What Actually Happens to Recycled Electronics

January 30, 2014 Updated: January 31, 2014

NEW YORK—In 2015 a New York law will go into effect that makes it illegal for New York residents to throw their electronics out with the trash.

It is already illegal for residents to throw out rechargeable batteries under state law, but starting next January, TV’s, computers, e-readers, VCR’s, satellite receivers, small printers, keyboards, and other electronics will also be on that list.

“When that law takes effect I think we’ll definitely see more drop offs,” said Sam Huntington, the manager of the Lower East Side Ecology Center E-waste Warehouse that specializes in electronic recycling.

The Environmental Protection Agency (EPA) estimates that recycling 1 million laptops saves the energy equivalent of what 3,657 U.S. homes consume in a year.

Yet in 2009, the EPA said only about 25 percent of electronics had been recycled at the end of their lifecycle.

The Lower East Side Ecology Center (LESEC) started in 1987 as Outstanding Renewal Enterprise, Inc. providing recycling and composting services for the community. In 2012 it opened its e-waste warehouse at 469 President St., in Brooklyn, where they accept batteries, all kinds of electronics, chords, cables, and pretty much anything electric but kitchen appliances.

While people do not get money for their donations, the warehouse does give them a receipt so they can write it off on their taxes.

“Ideally if we could, we would reuse and resell everything that we get in,” said Huntington, who gave Epoch Times a tour of the facility.

The warehouse tests all the electronics it gets, wiping the memory, refurbishing all the devices that are still good, and reselling them through its onsite store. For vintage and antique electronics, it has a prop library where people in the movie or theater business can rent its equipment.

But for the devices that cannot be reused, it partners with two other companies—Hugo Neu Recycling in Westchester County and Sims Recycling Solutions headquartered in Chicago with two facilities in New Jersey. They are the ones that process the electronics for reuse as raw material and sell them back to the manufacturer.

Hugo Neu Recycling

Hugo Neu Recycling in the little town of Mount Vernon, N.Y., partners with business all over the tri-state area to recycle electronics.

Anthony Cardenales, the operations manager at Hugo Neu, estimates it processes anywhere from 1.5 million to 2.5 million pounds of electronics a month. Like LESEC it tries to repurpose as much as it can, selling refurbished products on local, national, and international markets.

For products that are broken or too old to be reused, it goes through a multistep de-manufacturing process at the warehouse.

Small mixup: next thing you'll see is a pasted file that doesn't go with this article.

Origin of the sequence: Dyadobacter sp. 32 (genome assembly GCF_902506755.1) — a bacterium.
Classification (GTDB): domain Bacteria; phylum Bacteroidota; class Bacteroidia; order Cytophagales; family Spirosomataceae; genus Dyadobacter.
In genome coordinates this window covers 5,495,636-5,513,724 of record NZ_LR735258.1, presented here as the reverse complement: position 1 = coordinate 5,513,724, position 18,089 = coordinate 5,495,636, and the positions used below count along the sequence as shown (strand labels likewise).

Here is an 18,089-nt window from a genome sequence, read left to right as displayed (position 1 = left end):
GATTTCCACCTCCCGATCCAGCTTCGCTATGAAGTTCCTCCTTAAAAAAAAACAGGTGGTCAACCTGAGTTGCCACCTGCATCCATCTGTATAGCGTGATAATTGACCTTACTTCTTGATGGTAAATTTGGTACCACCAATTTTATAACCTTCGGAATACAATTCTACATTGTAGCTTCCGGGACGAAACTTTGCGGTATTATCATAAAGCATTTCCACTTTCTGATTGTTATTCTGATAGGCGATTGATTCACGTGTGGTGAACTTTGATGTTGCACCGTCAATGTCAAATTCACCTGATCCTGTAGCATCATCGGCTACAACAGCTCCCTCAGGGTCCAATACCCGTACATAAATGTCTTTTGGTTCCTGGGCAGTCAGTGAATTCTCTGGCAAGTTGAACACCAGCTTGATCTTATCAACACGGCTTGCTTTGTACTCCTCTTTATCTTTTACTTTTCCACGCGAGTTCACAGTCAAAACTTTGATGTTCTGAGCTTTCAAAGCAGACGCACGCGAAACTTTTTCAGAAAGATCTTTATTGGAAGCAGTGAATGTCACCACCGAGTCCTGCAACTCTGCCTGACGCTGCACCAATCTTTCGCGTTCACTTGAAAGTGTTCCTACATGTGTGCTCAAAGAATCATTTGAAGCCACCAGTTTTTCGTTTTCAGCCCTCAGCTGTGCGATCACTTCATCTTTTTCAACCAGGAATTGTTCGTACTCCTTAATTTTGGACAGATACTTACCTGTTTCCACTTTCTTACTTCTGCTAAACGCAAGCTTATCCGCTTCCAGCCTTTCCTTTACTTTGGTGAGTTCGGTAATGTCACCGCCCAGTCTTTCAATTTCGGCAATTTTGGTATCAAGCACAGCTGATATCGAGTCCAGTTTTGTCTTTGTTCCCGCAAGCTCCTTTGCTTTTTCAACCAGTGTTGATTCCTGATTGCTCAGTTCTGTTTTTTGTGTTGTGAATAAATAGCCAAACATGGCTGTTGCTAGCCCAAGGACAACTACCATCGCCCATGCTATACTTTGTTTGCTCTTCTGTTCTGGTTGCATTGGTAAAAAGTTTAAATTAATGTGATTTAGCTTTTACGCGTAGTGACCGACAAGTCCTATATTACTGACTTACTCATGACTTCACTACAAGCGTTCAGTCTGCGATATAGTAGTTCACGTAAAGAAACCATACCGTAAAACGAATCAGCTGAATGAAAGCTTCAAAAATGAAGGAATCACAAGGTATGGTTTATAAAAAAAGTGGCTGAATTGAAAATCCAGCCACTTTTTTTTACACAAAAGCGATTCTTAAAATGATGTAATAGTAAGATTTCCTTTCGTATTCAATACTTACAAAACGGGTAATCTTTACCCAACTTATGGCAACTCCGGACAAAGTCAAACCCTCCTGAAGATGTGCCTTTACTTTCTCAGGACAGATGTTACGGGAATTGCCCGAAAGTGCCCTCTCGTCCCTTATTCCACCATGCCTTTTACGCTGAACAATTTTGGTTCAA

Break Down

The EPA estimates that mining one ton of circuit boards produces 40–800 times the amount of gold as one ton of ore. For copper, it is 30–40 times the amount found in copper ore.

At Hugo Neu they remove anything that may have value, like gold, silver, or copper, as well as anything that would pose a health hazard, like lead, cadmium, or mercury that lace many electronics. The rest is put through what Hugo Neu calls a Shred Ready machine that grinds it up into a form that can be sold back to manufacturers as raw material.

What it cannot process locally, it sends to other companies who can safely remove the precious materials and deal with the hazardous waste.

“We vet them and ensure that what they’re doing is complying with both e-stewards and any of the local, state, and federal regulations,” said Cardenales about his downstream recyclers.


Hugo Neu is an e-Stewards recycler, a certification that requires adherence to specific environmental and health safety guidelines as set out by the e-Stewards Initiative, a project by e-waste watchdog the Basel Action Network (BAN).

While Hugo Neu is trying to recycle its products responsibly, the companies that don’t make it hard to compete.

“Just the cost of collection and the cost of recycling responsibly. It’s really difficult to compete against someone who is just stuffing a container and sending it overseas,” complains Cardenales.

The EPA says on its website “US laws and regulations are limited in their ability to prevent harmful exports of used electronics to developing countries.”

This means that companies shipping their e-waste to poorer countries with less stringent environmental and health safety laws can offer much lower prices for their recycling services with very little penalty.

Next Generation, Next Recycling Challenge

Hugo Neu is also at the mercy of the evolving market of electronics, with each new generation of technology posing a new recycling challenge.

New York is 1 of 23 states that require Original Equipment Manufacturers (OEM) to take back and recycle any products they sell in the state. Hugo Neu used to work with these manufacturers, but stopped in 2013 because it was not profitable enough.

“The way they are designing products now,” said Cardenales. “It’s almost as if they don’t want refurbishment, they don’t have refurbishment and repair in mind.”

He said tablets and cathode ray tubes (CRT), which are in many old TVs and computer monitors, are especially hard to recycle. Some products he said are just not worth the time and energy they take to recycle.

“There’s a long way to getting where we need to be just as an industry,” said Cardenales.

He hopes that through ongoing discussions with OEMs and better laws and practices around e-waste recycling, it will eventually create a more profitable market for recyclers and prevent a lot of electronics from ending up in landfills.

Holly Kellum is a special correspondent in New York.

Follow Holly on Twitter: @HollyGailK